You go to a concert nowadays and you may hear a great band, maybe even see an inspiring light show and some cool costumes and props.
But how many people can say they went to a concert and saw a spaceship land center stage? Well, if you happened to be in the audience in the mid-'70s or mid-'90s when this guest slinked out of the top of one such spaceship, then you know we are talking about the Mothership and its iconic head pilot, known by many as Dr. Funkenstein, but by his mother, simply as George.
George Clinton has a new book out this week. It's his memoir: "Brothas Be, Yo Like George, Ain't that Funkin' Kinda Hard on You?"
Clinton joined Take Two in the studio to talk about the memoir and why, after years of writing so much music, he decided to pen a book.
(KPCC staff was so excited to have him in the studio, that it resulted in some fan photos, seen in the slideshow above.)
It strikes me that 'funk' used to be a bad word?
Lots of words used to be bad. It's just communication. Whatever period you're in, words change their meaning. Funk used to be one of those words. You'd get smacked upside your head if you say that. It was too close to… you know.
What about the connotations of the word 'funk'?
My grandparents thought we were insinuating the other word. It's always nasty but nasty's good too.
Then you have a whole genre of music that you're one of the pioneers of that it's named after.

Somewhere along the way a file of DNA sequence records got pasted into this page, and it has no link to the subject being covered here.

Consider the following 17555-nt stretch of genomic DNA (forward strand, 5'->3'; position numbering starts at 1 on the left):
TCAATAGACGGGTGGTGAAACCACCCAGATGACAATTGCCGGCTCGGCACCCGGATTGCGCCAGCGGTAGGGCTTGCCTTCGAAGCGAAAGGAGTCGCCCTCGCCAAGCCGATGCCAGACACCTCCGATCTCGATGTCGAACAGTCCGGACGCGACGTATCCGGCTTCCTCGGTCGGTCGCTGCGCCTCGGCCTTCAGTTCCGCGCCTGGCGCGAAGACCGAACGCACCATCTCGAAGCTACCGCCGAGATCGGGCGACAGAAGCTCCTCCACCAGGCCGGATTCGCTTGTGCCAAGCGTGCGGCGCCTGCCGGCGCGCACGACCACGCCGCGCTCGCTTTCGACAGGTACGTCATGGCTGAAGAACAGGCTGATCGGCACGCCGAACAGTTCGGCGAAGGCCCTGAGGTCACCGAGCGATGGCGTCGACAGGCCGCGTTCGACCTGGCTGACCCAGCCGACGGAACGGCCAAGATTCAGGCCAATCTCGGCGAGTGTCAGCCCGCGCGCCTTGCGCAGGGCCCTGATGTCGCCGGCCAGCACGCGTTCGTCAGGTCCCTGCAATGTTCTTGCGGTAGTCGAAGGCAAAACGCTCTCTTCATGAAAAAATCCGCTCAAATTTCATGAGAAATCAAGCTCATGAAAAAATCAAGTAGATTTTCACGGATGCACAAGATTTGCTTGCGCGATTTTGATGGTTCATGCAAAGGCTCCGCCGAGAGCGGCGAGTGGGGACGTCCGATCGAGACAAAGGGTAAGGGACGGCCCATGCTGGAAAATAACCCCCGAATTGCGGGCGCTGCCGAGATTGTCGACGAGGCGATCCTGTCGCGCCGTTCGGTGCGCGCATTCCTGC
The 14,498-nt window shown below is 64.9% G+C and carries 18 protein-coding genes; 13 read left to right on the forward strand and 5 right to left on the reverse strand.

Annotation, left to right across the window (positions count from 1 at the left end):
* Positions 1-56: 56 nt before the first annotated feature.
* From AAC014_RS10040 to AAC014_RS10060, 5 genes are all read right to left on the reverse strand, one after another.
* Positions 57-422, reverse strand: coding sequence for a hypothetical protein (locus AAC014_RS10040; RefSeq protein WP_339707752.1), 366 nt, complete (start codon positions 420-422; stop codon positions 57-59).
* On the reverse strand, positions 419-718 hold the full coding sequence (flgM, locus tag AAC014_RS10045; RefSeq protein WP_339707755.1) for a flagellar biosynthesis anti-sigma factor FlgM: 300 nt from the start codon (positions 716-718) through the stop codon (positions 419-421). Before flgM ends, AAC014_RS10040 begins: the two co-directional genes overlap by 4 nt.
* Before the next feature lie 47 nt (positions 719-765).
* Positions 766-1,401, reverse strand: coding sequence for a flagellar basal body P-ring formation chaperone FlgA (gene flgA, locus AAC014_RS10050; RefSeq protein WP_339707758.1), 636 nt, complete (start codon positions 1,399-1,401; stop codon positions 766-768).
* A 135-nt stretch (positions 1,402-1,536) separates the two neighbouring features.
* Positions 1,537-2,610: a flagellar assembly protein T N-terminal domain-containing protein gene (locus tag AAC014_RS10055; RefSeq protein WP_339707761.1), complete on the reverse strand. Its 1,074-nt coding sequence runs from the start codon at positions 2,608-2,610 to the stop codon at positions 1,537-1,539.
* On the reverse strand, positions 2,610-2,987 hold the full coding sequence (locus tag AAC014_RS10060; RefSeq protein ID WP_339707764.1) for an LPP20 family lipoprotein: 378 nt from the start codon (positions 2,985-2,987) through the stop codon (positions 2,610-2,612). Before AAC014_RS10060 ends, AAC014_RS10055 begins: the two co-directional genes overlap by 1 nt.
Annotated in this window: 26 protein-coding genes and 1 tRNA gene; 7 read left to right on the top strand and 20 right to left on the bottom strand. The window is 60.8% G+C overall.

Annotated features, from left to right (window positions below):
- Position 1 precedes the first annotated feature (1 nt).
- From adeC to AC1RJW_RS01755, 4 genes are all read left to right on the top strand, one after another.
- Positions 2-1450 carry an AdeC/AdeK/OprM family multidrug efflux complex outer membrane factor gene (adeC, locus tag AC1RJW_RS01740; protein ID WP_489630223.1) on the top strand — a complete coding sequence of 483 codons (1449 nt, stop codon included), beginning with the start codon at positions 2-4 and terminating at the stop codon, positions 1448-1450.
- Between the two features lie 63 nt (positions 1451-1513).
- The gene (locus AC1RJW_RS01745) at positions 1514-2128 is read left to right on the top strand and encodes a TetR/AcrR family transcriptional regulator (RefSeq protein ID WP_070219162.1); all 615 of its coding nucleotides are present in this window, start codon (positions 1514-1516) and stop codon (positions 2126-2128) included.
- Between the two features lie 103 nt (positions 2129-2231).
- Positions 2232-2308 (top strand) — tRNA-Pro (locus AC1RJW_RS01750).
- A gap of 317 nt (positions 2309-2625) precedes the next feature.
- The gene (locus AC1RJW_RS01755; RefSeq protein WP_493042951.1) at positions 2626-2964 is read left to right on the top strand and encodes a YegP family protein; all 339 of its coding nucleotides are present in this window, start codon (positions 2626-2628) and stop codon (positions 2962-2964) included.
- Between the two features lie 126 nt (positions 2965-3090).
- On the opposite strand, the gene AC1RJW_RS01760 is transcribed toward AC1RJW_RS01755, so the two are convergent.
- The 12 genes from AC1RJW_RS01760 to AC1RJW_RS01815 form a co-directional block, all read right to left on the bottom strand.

Funk is the DNA for hip-hop. A lot of techno music, disco, a lot of rock music. Chili Peppers is a good example, that's rock as funky as you can get. Funk just is in everything.
How is it different writing a book from writing music?
This book, I had one intention. It's my story on trying to recapture for my heirs and my family all the copyright and ownership of all the music you're talking about. That’s my whole reason for writing the book. I'm not finished otherwise, I'd still be out here jamming. We are going to the Supreme Court fighting over ex-lawyers and managers and record companies over this music that's going into the Smithsonian.
Is it easier to write a book than music?
It's easier because I've been planning to write the book all that time we were doing that crazy stuff. I wasn't doing it for nothing. I knew I had to put this down. So I've been planning to do this for a long time.
Early on, you were rejected, essentially, by Motown and that's something in the book that really surprised me.
We were too late. By the time we got there The Temptations had that look and style sewed up. We were short and chubby and they were 6-feet and thin, so it was about a look and we didn't fit that so we decided we'd do totally the opposite.
When did you feel like you had made it?
I still don't feel like I've made it. If you feel like that, you ain't got nowhere else to go. It's like catching up with happy; if you catch up with happy where is there to go? You're bored.
I need something to aspire to; I need some place I haven't done yet. As soon as I hear Eminem, Kendrick Lamarr, that kind of fresh, you think, 'I ain't done nothing yet.'
As soon as I hear old musicians … or parents say, "That ain't music" I run to that music, that's the music I want. Because it's going to be the next music. Kids love the music that gets on your nerve.